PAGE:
The U.K.’s FTSE 100 Index climbed for a fourth day, reaching a seven-month high, as European Union leaders gathered in Brussels to tackle the region’s debt crisis.
Mining companies pushed the benchmark gauge higher in late afternoon trading as shares of Kazakhmys Plc and Rio Tinto Group rallied more than 2 percent. Man Group Plc dropped the most in almost 11 months after the hedge-fund manager reported a 57 percent increase in outflows. SABMiller Plc declined 2.1 percent after sales fell short of estimates.
The FTSE 100 Index advanced 0.1 percent to 5,917.05 at the close in London. Two shares rose for each that declined in the measure, which has gained 2.1 percent so far this week, boosted by a pick-up in U.S. housing and retail data. The index has climbed 12 percent from its 2012 low on June 1. The FTSE All-Share Index added 0.1 percent today, while Ireland’s ISEQ Index fell 0.3 percent.
“I worry if we are getting a little bit ahead of ourselves,” Karen Olney, head of thematic equity strategy at UBS AG, said on Bloomberg Television in London. “There are a lot of things that still need to be sorted out in Europe. Expectations are high so maybe as earnings come down a bit and we get a couple of bumps along the way after the summit, the markets will sell off a bit.”
EU leaders gathered this afternoon in Brussels for the summit as French President Francois Hollande warned that efforts to stem the debt crisis may unravel if the EU fails to deliver on its promises. He called on the euro area to press ahead with banking union.
Chinese data today showed gross domestic product expanded 7.4 percent in the third quarter from a year earlier, matching the median estimate in a Bloomberg News survey. GDP rose 2.2 percent from the prior period, a four-quarter high.
A gauge of mining companies climbed for third day. Kazakhmys increased 2.7 percent to 780.5 pence, Rio Tinto gained 2.4 percent to 3,260 pence and Antofagasta Plc added 1.7 percent to 1,327 pence.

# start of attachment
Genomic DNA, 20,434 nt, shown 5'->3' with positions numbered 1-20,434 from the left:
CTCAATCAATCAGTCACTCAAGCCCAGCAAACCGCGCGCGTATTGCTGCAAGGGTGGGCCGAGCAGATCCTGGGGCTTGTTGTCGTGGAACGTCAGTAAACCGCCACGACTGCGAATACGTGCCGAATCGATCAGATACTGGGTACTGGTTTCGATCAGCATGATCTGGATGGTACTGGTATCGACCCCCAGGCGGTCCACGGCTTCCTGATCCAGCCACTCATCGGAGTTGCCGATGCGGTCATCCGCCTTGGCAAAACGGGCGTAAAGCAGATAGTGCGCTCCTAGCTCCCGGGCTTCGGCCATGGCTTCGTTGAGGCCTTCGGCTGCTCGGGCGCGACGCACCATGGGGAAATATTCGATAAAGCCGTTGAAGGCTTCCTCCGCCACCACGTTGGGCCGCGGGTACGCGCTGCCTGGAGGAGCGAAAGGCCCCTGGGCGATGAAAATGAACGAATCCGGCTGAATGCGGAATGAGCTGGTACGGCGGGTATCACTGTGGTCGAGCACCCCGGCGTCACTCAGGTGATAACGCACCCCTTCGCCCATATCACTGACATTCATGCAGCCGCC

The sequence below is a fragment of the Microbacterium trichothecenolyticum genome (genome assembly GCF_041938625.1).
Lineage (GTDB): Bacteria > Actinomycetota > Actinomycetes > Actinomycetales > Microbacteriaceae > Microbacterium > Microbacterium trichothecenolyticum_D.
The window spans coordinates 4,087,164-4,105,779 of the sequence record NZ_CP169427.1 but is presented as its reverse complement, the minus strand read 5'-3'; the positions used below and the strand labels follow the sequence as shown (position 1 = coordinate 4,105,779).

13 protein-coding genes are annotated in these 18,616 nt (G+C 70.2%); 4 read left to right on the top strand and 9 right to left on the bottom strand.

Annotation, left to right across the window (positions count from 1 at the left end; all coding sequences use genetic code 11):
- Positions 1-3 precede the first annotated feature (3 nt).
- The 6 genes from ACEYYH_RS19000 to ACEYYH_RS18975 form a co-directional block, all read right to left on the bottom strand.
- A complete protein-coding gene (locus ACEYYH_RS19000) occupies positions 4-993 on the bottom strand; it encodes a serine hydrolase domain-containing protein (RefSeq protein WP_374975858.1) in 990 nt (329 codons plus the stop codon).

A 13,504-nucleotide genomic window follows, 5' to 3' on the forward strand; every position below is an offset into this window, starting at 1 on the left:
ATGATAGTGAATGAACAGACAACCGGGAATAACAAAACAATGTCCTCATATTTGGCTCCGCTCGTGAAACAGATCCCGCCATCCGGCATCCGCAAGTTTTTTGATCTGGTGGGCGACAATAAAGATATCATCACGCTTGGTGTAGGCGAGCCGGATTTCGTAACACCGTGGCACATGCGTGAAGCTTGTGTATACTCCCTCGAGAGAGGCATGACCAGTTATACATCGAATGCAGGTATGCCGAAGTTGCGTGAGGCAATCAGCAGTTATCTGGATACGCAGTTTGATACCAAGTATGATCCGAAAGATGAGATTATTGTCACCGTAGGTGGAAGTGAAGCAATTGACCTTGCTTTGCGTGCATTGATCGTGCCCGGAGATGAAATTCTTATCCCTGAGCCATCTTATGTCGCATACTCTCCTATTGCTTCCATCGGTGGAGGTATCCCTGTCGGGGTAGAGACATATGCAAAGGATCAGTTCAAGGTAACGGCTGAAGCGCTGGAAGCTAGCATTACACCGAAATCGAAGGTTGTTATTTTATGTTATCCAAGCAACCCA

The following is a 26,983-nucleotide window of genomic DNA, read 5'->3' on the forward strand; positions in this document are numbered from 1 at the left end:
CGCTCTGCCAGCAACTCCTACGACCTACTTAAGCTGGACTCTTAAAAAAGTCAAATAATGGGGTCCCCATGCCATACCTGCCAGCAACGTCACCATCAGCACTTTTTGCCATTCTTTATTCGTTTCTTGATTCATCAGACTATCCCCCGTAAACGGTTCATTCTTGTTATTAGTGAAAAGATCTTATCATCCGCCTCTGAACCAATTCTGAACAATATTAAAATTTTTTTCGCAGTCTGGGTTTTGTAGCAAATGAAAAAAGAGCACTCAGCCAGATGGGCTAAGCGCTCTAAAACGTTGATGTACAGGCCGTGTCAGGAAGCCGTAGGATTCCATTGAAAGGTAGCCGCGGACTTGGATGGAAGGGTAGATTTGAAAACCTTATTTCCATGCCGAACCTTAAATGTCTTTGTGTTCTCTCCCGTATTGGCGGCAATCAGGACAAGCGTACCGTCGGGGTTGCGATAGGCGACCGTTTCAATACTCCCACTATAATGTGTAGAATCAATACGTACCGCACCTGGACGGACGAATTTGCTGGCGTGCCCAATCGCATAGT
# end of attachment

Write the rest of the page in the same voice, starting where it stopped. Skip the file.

International Consolidated Airlines Group SA and IMI Plc also paced gains today, jumping 3.9 percent to 163.8 pence and 3.5 percent to 943.5 pence respectively.
Mothercare Plc surged 11 percent to 257.25 pence after the retailer reported a 0.3 percent increase in second quarter U.K. like-for-likes sales. The average analyst forecast was for a 5.1 percent drop. International retail sales rose 10.8 percent.
Ferrexpo Plc climbed 1.7 percent to 210.1 pence after the mining company said its growth projects are on track.
Booker Group Plc jumped 6.6 percent to 100.6 pence after reporting a 3.3 percent rise in first-half sales and saying that the second half of the year so far was ahead of last year.
Man Group dropped 9.9 percent to 83.4 pence, its steepest fall since November, after the world’s biggest publicly traded hedge-fund manager said clients pulled a net $2.2 billion from the firm, up from $1.4 billion in the second quarter.
Customers redeemed a gross $5.2 billion from Man Group’s investment funds, compared with $3 billion of sales, amid an environment for sales that Chief Executive Officer Peter Clarke called “subdued.”
SABMiller declined 2.1 percent to 2,599 pence after the world’s biggest brewer reported a 4 percent increase in organic lager volume in the six months through Sept. 30. That compared with the median analyst estimate of a 4.4 percent gain and was lower than the first quarter’s 5 percent increase.
Sales growth in Latin America and Africa also fell short of median estimates, while volumes in Europe increased 9 percent, outpacing the 6 percent estimate.
Unilever Plc declined 1.1 percent to 2.320 pence after Nestle SA, the world’s biggest food company, reported sales growth that missed analyst estimates as demand stumbled in emerging markets. Danone yesterday posted the weakest dairy product sales growth in more than three years.
British Sky Broadcasting Group Plc, the U.K’s biggest pay-TV operator, lost 2.1 percent to 733.5 pence after Sweden’s Modern Times Group AG reported third-quarter results that missed analyst forecasts and warned that Denmark’s television advertising market continued to worsen in the fourth quarter.
The Scandinavian market is an “important lead indicator for the U.K.,” wrote Bank of America Corp. analysts, Bianca Dallal and Daniel Kerven, in a report to clients. “The MTG warning and increased investment in response to rising competition should be seen as a significant read-across for BSkyB which is facing the same issues in the U.K.”
Capital Shopping Centres Group Plc dropped 1.8 percent to 333.4 pence after Barclays Plc placed 35.3 million shares in the U.K.’s largest specialist mall operator. The shares were offered between 328 pence to 330 pence apiece, according to two people familiar with the transaction.
Capital & Counties Properties Plc, part owner of London’s Covent Garden Market, slid 3.6 percent to 223.5 pence after Simon Property Group Inc. sold a stake in the company. UBS AG placed the 38.9 million shares on behalf of Simon Property at 225 pence each, according to terms obtained by Bloomberg News.